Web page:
Ming Zhou, joined MSRA in 1999 and is now its Assistant Managing Director. He also heads the natural language processing group that worked on both these projects, said there was much work still ahead “Our ultimate aim is to create ways for computers to understand and interact with humans seamlessly and naturally – in all kinds of languages and in all kinds of contexts and settings … for instance, to know when someone is serious or joking or sad, angry or nervous and so on.” With the aim tackling all sorts of challenges, Ming’s pioneering language work has taken him to other areas – including teaching computers how to write classic and contemporary Chinese poetry and how to write pop songs.
Another recruit of 1999 is Baining Guo, a Chinese-born Distinguished Scientist at Microsoft with a doctorate from Cornell University. He joined MSRA on the promise that he would work on “top-notch research”. Now MSRA’s Deputy Managing Director, he describes himself back then as “a diehard academic – I did computer science because it was fun. And, for me it still is.”
During the past two decades, his team has led the world in the vexing area of computer vision research. After a series of major breakthroughs, he is still chasing his ultimate goal – to teach computers how to recognize images and see the world as humans see it. “We have made huge progress, but we have barely scratched the surface,” he said. “If we can do that in 30 years, I will be very happy. The more we achieve, the more we realize how big the challenge really is. That is why continuing long-term research is so important.”
Like Baining, Chang puts MSRA’s growing impact down to Microsoft’s strong research ethic, adding that it is largely unique for a research lab to be totally funded out of its corporate budget.
“Researchers in other corporations can spend from 30 to 80 percent of their time lobbying for external funding or trying to secure product-based funding. In essence, that means they have become applied researchers.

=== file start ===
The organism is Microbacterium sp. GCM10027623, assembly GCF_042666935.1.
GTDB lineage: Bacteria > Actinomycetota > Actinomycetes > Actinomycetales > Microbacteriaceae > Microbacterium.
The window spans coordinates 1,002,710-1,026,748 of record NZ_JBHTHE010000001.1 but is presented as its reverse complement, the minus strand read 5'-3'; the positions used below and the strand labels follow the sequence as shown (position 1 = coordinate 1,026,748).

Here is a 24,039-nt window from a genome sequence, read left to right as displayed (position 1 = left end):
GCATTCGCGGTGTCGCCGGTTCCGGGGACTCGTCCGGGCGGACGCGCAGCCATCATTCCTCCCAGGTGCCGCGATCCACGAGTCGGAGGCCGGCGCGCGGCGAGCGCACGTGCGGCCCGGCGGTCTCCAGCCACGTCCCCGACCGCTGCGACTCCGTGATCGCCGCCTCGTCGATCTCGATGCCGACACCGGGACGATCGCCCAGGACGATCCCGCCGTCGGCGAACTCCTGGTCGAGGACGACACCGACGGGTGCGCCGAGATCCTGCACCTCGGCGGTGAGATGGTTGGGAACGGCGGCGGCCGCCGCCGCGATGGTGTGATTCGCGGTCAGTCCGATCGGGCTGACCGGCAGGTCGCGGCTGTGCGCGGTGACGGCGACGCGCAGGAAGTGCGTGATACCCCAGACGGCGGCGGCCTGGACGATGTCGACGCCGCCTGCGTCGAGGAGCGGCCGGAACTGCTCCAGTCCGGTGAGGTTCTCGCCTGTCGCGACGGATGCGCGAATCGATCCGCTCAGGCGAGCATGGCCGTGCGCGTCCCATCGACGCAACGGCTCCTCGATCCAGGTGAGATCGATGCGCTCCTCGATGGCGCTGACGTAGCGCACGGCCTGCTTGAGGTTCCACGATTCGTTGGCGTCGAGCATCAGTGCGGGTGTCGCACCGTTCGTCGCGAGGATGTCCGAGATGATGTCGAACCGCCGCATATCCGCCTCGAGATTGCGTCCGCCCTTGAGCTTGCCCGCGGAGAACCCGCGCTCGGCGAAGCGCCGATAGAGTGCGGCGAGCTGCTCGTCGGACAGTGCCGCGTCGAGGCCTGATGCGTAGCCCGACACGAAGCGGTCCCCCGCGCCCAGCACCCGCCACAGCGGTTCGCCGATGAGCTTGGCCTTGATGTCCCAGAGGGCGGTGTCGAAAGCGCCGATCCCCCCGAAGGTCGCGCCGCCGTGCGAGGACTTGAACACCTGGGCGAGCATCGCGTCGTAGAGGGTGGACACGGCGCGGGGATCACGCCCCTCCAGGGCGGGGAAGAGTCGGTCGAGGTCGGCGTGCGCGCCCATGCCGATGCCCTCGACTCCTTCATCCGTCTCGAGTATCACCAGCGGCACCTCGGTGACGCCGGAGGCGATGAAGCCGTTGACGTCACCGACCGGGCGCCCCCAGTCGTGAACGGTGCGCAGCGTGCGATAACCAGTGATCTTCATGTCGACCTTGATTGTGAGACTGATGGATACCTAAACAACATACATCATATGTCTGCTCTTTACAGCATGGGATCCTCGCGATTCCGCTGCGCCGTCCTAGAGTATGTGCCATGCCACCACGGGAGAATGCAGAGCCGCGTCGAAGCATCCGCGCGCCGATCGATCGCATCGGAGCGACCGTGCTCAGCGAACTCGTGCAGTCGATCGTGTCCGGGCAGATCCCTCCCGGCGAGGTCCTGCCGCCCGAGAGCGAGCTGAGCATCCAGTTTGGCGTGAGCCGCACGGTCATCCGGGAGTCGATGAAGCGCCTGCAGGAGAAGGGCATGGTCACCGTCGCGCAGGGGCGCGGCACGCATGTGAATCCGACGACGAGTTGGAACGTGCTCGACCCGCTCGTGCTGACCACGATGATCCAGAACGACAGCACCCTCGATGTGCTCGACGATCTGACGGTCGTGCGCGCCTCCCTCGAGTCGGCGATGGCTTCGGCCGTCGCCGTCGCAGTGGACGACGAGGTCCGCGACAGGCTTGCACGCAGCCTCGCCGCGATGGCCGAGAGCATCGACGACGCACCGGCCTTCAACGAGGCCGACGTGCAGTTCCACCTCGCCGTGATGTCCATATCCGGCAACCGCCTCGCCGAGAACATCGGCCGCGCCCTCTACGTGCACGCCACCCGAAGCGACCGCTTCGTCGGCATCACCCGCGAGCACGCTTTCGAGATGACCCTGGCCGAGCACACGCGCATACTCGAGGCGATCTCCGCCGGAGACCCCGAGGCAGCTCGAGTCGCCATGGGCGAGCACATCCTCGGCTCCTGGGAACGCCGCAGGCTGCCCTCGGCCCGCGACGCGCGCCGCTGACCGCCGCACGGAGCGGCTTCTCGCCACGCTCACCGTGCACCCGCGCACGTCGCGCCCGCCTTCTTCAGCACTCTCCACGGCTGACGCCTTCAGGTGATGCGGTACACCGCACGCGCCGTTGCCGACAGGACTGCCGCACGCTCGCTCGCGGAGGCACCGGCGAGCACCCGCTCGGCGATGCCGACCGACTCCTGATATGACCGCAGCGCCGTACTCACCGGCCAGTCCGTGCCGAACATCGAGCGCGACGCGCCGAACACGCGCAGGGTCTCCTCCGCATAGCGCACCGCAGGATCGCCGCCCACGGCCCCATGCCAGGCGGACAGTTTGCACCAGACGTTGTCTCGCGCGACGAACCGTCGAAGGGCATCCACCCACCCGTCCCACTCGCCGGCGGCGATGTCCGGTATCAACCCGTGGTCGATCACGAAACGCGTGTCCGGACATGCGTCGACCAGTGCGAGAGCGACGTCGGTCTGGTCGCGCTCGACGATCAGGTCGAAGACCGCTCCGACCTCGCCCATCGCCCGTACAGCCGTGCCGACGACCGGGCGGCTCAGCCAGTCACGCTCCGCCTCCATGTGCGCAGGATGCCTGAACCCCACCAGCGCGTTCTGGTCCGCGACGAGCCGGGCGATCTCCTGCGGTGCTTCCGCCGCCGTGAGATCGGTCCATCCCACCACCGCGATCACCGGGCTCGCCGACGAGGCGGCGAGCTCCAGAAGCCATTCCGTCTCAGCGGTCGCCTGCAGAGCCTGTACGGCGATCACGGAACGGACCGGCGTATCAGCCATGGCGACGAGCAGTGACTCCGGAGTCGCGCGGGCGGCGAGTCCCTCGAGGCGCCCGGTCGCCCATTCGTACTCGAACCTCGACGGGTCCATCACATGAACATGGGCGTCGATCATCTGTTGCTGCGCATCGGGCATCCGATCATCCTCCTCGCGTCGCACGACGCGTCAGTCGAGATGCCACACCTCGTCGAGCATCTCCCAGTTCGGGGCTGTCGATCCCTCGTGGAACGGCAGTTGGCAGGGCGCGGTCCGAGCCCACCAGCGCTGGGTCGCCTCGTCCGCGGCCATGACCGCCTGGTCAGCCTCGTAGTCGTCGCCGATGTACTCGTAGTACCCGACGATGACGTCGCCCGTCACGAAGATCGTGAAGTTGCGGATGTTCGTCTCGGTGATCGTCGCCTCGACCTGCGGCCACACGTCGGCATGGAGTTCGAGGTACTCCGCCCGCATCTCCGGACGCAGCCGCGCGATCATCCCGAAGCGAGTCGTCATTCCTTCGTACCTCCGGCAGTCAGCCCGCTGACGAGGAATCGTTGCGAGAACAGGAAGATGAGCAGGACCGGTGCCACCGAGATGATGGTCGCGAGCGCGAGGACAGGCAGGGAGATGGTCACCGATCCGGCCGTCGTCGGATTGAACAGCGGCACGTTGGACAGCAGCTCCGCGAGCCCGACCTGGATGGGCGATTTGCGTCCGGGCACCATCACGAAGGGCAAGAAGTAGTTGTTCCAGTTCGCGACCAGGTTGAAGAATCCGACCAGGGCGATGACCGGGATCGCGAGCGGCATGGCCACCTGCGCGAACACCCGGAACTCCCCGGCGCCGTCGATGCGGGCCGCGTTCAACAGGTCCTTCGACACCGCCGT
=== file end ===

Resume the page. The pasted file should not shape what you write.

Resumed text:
“The downside is that they end up only focusing on very short-term deliverables because their product people usually need results a year or so later.”
Companies that cut back on pure research this way can lose momentum over time and some fade away, he says.
“Microsoft Research culture-wise is very much closer to academic research. In fact, I would say it is even better than academic research. Because many of the professors in universities I know spend 50 percent of their time writing grant proposals.
“Whereas we have really kept that kind of bureaucracy very light and the resources are there so that people can focus their time almost exclusively on doing what’s important — their research work.”
Those researchers who do move on from Microsoft often maintain close relationships and build partnerships with the company as they create their own startups, grow businesses or take up professorships.
“I would say that close-knit ecosystem made up of our alumni is one of our greatest contributions to Chinese R&D,” Chang said. “And, it helps us as a company that relies on the growth of great partnerships.”
Microsoft has invested more than US$1 billion in research and development (R&D) in China over the past decade. And, it has also grown its commitment here in other ways. MSRA itself has incubated several new groups, including the Microsoft Advanced Technology Center (ATC), the Microsoft Search Technology Center, and the Microsoft Tools and Server Business (Microsoft China Cloud and Artificial Intelligence) Division.
In 2006, MSRA and ATC provided the basis for an overarching organizational and strategic development center, the Microsoft Asia-Pacific R&D (ARD) Group, which is the most comprehensive and biggest operation of its kind for Microsoft outside of the United States. Microsoft’s is committed to sustainable innovation, with scientific research at the starting point of a holistic value chain for its R&D work.